Narrative by (DS):
WIilliam Thomas GUMMET, born on the 3rd September 1808 in Wapping, seemed destined for a life of relative poverty and hard work amidst some grim living conditions. One can only hope that happy times arose through the sea journeys he undertook as a Mariner and courtesy of his two marriages and six children.
When his widowed mother remarried in 1827, William would have been 19. An unclear scribbled signature at the bottom corner of the marriage ledger entry could just have been his in his capacity as a witness.
By this time, he could well have been an independent young man, following his late father into a mariner's livelihood as had his younger brother John who had made his home in the north-east. With one of his younger sisters married to a mariner and the other destined also to marry one in the future, the pattern was becoming well-set.
No doubt such a life away from home restricts and delays the development of a land-based conventional life and unsurprisingly William remained single into his thirties. However, on the 25th June 1841 at St. Ann's Parish Church in Limehouse, William married Catherine Agnes MARTIN.
Following his mother's death in April that year, a happy event was much needed and one hopes that a degree of family drawing together may have occurred upon William and Catherine coming to live in Betts Street with his younger two sisters and his mariner brother-in-law.
Two children were soon born - Mary Frances GUMMET on the 10th July 1842 and Henrietta Agnes GUMMET on the 13th May 1844. However, this was the nineteenth century and things could not continue as well as this. Mary Frances died on the 19th January 1846 of 'brain fever' aged only three.
On the 15th November 1846, a daughter Ellen GUMMET was born. Three daughters thus far and no doubt there was much joy at the addition of a son on the 31st May 1849. This was William Thomas GUMMET (just like his father). Another son was to follow. On the 5th September 1851, James Selby MARTIN-GUMMET was born. Four surviving children out of five was good by these early Victorian standards.
How sad that it should all change! The first change was Catherine's death on the 19th January 1853 at the age of 36 of 'Phthisis' (pulmonary thrombosis) 'accelerated by cancer of breast'. Catherine was buried in St. George-in-the-East churchyard. The records reveal that the cost of her burial was eleven shillings and six pence.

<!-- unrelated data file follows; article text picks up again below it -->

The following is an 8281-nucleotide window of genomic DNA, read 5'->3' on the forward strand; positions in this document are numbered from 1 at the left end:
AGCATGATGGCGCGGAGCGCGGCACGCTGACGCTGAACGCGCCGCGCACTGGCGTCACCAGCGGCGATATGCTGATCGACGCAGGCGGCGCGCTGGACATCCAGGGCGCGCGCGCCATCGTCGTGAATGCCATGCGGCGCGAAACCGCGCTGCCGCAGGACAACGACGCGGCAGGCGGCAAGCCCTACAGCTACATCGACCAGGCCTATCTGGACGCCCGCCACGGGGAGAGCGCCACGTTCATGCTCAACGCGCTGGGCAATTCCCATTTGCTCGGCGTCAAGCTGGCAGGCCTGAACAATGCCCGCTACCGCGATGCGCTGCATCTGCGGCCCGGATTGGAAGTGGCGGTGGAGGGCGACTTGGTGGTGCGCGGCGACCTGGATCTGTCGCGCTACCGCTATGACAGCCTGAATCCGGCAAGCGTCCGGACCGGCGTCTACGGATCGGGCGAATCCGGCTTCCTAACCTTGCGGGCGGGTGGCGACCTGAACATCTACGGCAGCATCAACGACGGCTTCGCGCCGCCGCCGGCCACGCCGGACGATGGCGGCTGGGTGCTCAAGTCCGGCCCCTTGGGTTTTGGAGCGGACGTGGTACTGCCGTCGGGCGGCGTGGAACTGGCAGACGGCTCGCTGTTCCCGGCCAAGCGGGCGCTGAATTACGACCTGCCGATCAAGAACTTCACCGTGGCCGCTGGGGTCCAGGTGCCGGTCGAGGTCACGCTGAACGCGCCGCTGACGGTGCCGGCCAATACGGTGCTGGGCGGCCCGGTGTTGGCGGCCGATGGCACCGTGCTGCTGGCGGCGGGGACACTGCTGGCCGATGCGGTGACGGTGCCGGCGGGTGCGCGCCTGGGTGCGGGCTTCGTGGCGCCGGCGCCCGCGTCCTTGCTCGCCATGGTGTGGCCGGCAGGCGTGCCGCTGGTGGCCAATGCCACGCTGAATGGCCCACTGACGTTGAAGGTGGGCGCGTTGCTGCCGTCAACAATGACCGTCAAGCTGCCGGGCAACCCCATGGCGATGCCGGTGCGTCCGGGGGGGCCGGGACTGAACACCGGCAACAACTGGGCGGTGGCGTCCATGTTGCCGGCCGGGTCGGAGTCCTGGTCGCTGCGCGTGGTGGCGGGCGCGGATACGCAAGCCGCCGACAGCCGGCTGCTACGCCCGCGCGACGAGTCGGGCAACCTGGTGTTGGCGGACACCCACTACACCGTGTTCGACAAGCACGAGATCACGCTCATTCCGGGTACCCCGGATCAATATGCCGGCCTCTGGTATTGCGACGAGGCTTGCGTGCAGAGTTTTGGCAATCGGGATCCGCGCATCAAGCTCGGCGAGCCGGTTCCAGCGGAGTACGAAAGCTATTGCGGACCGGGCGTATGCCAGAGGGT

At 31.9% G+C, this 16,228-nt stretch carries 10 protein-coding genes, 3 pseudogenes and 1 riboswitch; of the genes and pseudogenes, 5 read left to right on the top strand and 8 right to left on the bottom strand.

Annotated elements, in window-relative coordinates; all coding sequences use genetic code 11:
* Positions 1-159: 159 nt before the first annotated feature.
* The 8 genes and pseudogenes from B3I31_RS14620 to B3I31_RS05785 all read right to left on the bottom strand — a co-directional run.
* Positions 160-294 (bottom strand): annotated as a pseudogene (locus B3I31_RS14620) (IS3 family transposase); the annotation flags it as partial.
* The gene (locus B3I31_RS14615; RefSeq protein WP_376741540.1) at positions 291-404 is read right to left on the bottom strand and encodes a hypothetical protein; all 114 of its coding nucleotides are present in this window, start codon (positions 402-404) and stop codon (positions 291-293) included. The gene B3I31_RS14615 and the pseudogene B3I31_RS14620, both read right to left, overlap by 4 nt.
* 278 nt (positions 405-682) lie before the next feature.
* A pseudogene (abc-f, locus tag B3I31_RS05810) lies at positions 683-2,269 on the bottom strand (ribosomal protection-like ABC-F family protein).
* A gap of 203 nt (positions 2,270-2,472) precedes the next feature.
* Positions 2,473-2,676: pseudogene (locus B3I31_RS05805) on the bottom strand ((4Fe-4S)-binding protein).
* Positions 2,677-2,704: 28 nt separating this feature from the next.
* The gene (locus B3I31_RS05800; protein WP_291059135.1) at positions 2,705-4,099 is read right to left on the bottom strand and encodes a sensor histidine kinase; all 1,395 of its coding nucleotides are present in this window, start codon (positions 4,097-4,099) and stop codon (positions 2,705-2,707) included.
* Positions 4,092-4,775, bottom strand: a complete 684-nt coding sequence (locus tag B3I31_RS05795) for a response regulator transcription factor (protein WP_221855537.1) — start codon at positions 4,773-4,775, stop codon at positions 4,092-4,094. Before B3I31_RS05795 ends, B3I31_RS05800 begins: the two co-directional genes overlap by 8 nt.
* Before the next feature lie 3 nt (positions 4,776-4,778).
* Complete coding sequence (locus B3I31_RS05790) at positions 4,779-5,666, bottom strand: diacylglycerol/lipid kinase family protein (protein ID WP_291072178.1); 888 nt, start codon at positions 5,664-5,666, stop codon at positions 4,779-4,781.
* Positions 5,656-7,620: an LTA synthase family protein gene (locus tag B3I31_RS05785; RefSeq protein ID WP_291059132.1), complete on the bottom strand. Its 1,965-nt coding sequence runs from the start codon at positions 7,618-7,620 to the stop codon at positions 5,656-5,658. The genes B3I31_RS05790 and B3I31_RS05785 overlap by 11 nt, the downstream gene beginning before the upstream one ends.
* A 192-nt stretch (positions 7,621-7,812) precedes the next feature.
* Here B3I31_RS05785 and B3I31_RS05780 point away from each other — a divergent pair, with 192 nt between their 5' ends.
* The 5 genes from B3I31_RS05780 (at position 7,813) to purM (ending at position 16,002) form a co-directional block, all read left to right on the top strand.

Yet again, and no doubt repeated throughout the land, a mother had died tragically young leaving infants. The broader family at Betts Street no doubt absorbed the impact and assisted the widowed William but things worsened. On the 18th August that same year (1853), William's youngest child, James Selby, died aged two.
The next change involved the widowed William. Whilst no doubt periodically away at sea, William nevertheless was home often enough to have been able to develop a new relationship with one Ann McCARTNEY. Ann was also widowed and was 41 years old (to William's 48) and came originally from Yorkshire where her father, Thomas GAMES, was a Farmer.
On the 26th August 1856, a daughter Mary Ann Jane GUMMET was born to them at 4 Fen Court in the Parish of St. Gabriel, Fenchurch in the City of London.
William and Ann married on the 13th October 1856 at the Parish Church of St. Margaret Pattens in the City of London. A witness to the wedding ceremony was William's younger sister, Ann Frances BENDING (now a widow herself at only 35).
At a different church (St Botolph Without Aldgate where, in 1845, William's sister Mary Ann had married), Mary Ann Jane was christened on the 18th November 1856.
Quite what reaction this big change provoked within the Betts Street household can only be imagined in these times of strange conventions but the upshot was inevitably a marriage. Clearly a close bond remained with Ann Frances and, the following year when she remarried, it was William and Ann's address at 4 Fen Court which she used as her own. It is not clear, however, where this change left William's three surviving children - Henrietta Agnes (12), Ellen (10) and William Thomas (7). One suspects that they continued to live at Betts Street.
Ellen GUMMET would have left home soon after her father's remarriage in order to 'go into service'. When she was 15 (claiming to be 19!), Ellen was a 'house servant' in the household of Thomas MOGG and his family in Gravesend in Kent, a good way from home. Thomas was a customs officer who came from Stepney and thus may have hired Ellen there before removing to Kent.
William's new life looks to have rolled along happily at Fen Court as he moved into his fifties. He looks to have forsaken his sea-faring life and become a 'labourer'. His young daughter was approaching her tenth birthday, having enjoyed a settled life thus far, when inevitably (for we are in these Victorian times of turmoil), tragedy struck. Her mother, Ann, now 51, developed Hepatitis and she died on the 25th February 1866.
One is fearful of opening one's heart to the pain of these Victorian folk so afflicted by the devastating mortality rates and tragic events of their time. It is only too possible to imagine William's devastation, aged 58, following the loss of two wives and three children. Unsurprisingly, he never recovered.
In 1871, he suffered the fate of many old folk of the times - he entered the workhouse. On the 28th April 1871, he went to live at the Union Workhouse in Homerton. In the admissions register, he is described as a 'widower' and a 'labourer' and not 'able-bodied'. It looks as though his 14 year old daughter, Mary Ann Jane, went with him although, in the ways of the workhouse, they would have been separated.
On the 6th May 1871, William died there, aged 63, of 'Nephritis'. Six weeks later, on the 21st June 1871, Mary Ann Jane died there of small pox.